Kids Imagine Nation Swaps High-Energy Live Shows for a Virtual Music Program That’s Fun, Engaging and Whimsical

by Marisa Torrieri Bloom 

It’s not always easy to capture the imagination — or attention — of a toddler or grade-schooler in a virtual music class. My kids love their music teacher, don’t get me wrong, but they are already weary from singing “This Land is Your Land” over a Google Meets connection. It’s chaotic at best, trying to get them to focus.

Aaron B. and Rachel C. of Kids Imagine Nation, a live performance kindie rock act hailing from Orange County, get that. While virtual (aka, “distance”) learning can work academically, music class doesn’t necessarily translate well. 

But their new online music program might just change that.

[RELATED: The Most Danceable Kiddie Record for Ska- and Punk-loving Parents is Coming in September

Like their Kids Imagine Nation live show, the Kids Imagination Kindie Music channel leads little learners through movement exercises, musical instruction, and other hands-on educational activities, which are the perfect supplement to any 2020 distance learning curriculum. 

We’ve only begun to watch them, and I can attest that they’re awesome.

My kiddos and I opted to try out music class, which is live-streamed at 11 a.m. PST on Mondays, Wednesdays and Fridays, but available on demand anytime, to check it out. The one we tried — an October 10 Music Class, on demand — kicked off with a yoga-like movement sequence (Aaron growing into a big, strong tree), and featured a singalong sequence, dance time, and a music history lesson on the bass guitar (I had no idea the bass guitar was invented in 1930, did you?!). 

While the music class is designed for learners ages 4 to 8, other content in the Kindie Music program, such as the weekly storytime and crafting classes, are perfect for children ages 2 to 4. All lessons move from one sequence to the next every three to five minutes, to ensure that even the most finicky preschooler can focus. As a guitar teacher, I know this is the only way to keep children coming back for more — especially over a virtual platform.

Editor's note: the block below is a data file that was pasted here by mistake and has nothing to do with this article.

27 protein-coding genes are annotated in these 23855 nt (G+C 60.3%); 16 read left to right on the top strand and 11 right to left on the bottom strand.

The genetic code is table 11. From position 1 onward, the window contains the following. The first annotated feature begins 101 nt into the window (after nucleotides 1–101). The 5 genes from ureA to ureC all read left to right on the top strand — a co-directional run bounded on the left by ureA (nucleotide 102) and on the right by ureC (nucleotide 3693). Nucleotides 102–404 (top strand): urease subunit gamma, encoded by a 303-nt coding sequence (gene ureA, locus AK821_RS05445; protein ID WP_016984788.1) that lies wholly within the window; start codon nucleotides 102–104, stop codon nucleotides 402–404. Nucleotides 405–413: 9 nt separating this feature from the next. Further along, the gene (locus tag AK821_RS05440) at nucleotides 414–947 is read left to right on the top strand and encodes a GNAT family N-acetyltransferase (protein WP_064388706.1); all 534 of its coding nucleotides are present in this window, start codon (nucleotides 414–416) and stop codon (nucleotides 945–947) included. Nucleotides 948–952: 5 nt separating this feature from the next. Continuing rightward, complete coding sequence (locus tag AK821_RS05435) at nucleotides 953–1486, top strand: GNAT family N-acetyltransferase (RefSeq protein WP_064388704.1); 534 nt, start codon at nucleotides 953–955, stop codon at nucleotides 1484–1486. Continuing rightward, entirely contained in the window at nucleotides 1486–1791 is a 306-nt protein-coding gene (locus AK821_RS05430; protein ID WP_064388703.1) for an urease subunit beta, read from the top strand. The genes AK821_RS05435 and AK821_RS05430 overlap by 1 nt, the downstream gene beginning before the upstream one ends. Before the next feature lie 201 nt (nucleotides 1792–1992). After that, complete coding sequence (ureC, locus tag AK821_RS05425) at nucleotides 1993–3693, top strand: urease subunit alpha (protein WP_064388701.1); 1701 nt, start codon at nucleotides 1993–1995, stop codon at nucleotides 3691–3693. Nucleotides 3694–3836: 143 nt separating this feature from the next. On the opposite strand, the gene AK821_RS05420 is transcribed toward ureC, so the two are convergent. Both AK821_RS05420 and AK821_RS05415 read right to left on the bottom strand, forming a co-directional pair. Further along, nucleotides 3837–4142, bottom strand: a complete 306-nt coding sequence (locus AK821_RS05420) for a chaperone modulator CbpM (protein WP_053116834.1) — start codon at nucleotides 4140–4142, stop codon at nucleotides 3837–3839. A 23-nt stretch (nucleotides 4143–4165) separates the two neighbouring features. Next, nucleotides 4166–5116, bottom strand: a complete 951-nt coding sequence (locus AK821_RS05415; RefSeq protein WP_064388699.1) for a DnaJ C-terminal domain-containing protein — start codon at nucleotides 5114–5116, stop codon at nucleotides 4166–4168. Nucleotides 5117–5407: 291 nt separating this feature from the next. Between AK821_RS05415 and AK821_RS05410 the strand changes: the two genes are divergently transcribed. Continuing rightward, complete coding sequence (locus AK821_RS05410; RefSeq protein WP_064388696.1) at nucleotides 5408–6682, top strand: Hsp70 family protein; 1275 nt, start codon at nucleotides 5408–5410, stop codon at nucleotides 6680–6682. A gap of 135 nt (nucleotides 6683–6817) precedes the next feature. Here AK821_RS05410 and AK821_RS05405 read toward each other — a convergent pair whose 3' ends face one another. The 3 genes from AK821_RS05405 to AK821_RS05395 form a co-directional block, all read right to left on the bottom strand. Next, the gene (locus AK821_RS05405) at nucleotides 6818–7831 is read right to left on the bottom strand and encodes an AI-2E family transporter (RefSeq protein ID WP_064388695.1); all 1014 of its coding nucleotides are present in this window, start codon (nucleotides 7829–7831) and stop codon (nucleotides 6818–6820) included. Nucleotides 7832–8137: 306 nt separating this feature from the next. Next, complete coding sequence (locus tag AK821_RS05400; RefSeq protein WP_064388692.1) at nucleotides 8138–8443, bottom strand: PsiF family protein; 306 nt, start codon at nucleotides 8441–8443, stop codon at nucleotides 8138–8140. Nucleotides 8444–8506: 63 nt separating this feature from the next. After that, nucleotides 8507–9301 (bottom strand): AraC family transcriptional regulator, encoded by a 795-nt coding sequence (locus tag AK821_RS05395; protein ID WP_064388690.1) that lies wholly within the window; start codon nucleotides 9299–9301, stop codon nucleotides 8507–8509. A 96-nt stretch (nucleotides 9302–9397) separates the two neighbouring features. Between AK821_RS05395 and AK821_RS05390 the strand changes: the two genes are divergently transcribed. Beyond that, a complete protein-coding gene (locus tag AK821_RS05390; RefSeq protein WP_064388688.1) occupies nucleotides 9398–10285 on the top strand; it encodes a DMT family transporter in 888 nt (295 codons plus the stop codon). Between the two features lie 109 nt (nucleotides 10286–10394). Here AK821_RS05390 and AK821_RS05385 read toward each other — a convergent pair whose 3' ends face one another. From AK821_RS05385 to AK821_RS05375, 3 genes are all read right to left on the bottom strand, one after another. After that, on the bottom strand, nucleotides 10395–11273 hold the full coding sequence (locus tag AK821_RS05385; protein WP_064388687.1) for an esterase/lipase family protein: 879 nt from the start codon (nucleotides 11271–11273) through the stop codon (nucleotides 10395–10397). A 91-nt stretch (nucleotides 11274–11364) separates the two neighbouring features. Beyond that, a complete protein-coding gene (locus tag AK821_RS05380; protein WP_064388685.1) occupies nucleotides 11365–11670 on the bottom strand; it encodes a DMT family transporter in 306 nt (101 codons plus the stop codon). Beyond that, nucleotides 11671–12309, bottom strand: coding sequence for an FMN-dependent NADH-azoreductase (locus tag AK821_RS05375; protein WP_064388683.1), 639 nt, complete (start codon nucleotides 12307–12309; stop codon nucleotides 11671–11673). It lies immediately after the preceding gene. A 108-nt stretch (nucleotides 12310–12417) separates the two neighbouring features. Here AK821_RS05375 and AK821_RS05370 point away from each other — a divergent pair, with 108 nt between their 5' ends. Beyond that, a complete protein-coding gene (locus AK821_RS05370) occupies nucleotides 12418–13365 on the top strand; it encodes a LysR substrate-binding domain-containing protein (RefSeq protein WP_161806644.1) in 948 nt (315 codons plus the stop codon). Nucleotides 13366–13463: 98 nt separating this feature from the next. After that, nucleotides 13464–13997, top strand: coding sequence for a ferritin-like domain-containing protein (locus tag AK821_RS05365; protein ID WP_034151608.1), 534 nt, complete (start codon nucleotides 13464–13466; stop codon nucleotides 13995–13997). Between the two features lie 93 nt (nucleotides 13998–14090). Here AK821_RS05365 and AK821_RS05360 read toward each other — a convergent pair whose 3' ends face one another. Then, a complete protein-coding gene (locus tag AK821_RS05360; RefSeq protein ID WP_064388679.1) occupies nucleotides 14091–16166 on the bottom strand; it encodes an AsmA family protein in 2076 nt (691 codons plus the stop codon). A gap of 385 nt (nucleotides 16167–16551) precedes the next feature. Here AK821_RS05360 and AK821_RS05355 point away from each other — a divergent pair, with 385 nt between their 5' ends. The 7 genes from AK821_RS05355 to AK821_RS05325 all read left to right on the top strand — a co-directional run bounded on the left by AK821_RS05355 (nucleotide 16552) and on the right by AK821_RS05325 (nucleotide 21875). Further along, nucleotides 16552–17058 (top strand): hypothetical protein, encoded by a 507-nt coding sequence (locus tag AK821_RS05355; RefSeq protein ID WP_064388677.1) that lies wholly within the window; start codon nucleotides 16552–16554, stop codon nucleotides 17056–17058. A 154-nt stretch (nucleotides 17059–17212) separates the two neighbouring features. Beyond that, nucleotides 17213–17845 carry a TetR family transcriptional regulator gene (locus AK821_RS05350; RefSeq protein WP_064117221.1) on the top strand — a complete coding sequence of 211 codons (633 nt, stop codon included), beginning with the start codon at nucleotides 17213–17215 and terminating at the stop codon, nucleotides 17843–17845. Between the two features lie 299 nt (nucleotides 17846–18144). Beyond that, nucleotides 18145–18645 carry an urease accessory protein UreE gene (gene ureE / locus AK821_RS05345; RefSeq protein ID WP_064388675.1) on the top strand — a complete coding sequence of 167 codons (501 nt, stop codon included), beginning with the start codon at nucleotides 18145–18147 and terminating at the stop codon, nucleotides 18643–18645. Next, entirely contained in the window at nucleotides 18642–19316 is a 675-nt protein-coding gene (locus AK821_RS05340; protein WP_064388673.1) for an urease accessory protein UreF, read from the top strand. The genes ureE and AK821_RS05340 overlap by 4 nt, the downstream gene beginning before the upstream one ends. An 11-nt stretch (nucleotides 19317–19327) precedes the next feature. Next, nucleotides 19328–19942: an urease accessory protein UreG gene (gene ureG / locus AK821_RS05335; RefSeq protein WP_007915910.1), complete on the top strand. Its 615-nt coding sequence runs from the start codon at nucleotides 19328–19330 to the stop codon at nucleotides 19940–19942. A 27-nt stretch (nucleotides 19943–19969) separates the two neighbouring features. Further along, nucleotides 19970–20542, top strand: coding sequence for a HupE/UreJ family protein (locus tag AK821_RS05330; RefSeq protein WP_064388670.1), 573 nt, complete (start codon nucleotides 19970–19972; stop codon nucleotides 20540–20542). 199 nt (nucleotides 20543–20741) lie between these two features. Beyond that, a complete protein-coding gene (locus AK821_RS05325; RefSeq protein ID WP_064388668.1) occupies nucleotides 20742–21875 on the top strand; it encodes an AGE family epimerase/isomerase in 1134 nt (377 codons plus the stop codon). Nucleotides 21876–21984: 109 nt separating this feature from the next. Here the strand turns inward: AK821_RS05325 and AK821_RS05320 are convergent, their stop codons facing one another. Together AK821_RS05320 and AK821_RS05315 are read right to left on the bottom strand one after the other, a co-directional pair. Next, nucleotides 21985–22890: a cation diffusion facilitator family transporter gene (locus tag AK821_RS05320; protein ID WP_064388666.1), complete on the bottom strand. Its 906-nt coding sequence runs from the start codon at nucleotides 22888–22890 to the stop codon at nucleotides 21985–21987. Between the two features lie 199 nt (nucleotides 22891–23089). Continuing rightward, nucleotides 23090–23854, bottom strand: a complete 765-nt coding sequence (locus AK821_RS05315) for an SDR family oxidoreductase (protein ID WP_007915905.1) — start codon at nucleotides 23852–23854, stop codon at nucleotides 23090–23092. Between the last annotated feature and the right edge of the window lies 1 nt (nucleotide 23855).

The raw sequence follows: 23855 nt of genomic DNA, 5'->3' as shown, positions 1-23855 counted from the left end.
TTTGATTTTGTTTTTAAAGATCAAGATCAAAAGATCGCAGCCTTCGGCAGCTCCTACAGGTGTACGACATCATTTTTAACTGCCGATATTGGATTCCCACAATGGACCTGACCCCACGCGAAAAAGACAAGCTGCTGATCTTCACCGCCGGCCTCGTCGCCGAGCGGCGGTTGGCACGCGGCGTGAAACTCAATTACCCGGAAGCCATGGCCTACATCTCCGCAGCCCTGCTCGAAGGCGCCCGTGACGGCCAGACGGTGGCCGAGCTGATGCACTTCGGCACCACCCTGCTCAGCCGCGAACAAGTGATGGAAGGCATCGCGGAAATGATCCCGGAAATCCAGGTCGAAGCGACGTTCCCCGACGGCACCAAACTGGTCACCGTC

We recently caught up with Aaron over email to talk about Kindie Music program, and why it’s a fun way to enhance online learning during challenging times. 

Rockmommy: Tell us about the creation of Kids Imagine Nation’s Kindie Music program. How did this come about? 

Aaron B.: Rachel and I — two-thirds of Kids Imagine Nation — have always been performers and educators. While we created videos and music for kids, we have also been teaching preschool music classes at various schools in Southern California. We would also perform over 200 shows a year at schools, libraries, and The Disneyland Resort. But when Covid-19 hit, and our schools shut down and all our shows were canceled, we needed to adapt.  We took our music curriculum and our love for creating videos, and began teaching online.  It was a way for our schools and students to still interact with us, but it now opened up the possibility that our Kids Imagine Nation fans could participate as well. Right off the bat we offered five music classes, four story times and Friyay dance party every week.  

Rockmommy: One of the biggest challenges I’ve found is keeping kids engaged in music over a virtual connection. How did you curate the content based on kids’ real-life personalities and needs for engagement? 

Aaron B.: This is a great question! There are pros and cons to teaching over Zoom. Being able to see your students is a huge plus, but with that there becomes a lot of distractions, especially when everyone can see everyone else.  We decided right away to present our class like a live tv show.  We know, as early childhood educators, that activities need to be done no more than 5 minutes. So, every 5 minutes we are doing something different, and each section has its own video introduction.  We have the ability to put items on the screen, during class, that we use for games that turns our class into “Active Screen Time.” We also provide a chat feature, where parents can participate, if they choose.